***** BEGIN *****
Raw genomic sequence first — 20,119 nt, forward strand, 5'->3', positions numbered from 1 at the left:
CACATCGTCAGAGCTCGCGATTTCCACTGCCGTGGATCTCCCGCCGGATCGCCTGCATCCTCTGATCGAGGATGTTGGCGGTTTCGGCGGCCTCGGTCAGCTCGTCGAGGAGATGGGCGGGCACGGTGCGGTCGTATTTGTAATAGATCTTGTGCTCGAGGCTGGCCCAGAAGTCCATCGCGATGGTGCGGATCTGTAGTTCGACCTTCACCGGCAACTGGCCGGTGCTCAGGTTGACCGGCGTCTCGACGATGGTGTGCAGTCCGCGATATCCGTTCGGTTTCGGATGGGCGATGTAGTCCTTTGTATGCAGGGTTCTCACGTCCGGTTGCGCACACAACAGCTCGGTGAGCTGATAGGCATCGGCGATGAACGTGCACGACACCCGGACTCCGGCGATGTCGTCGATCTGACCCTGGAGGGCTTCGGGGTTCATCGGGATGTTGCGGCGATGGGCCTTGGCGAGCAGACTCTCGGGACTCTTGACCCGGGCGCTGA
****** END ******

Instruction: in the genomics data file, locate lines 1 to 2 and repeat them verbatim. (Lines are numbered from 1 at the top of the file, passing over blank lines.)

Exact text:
Raw genomic sequence first — 20,119 nt, forward strand, 5'->3', positions numbered from 1 at the left:
CACATCGTCAGAGCTCGCGATTTCCACTGCCGTGGATCTCCCGCCGGATCGCCTGCATCCTCTGATCGAGGATGTTGGCGGTTTCGGCGGCCTCGGTCAGCTCGTCGAGGAGATGGGCGGGCACGGTGCGGTCGTATTTGTAATAGATCTTGTGCTCGAGGCTGGCCCAGAAGTCCATCGCGATGGTGCGGATCTGTAGTTCGACCTTCACCGGCAACTGGCCGGTGCTCAGGTTGACCGGCGTCTCGACGATGGTGTGCAGTCCGCGATATCCGTTCGGTTTCGGATGGGCGATGTAGTCCTTTGTATGCAGGGTTCTCACGTCCGGTTGCGCACACAACAGCTCGGTGAGCTGATAGGCATCGGCGATGAACGTGCACGACACCCGGACTCCGGCGATGTCGTCGATCTGACCCTGGAGGGCTTCGGGGTTCATCGGGATGTTGCGGCGATGGGCCTTGGCGAGCAGACTCTCGGGACTCTTGACCCGGGCGCTGA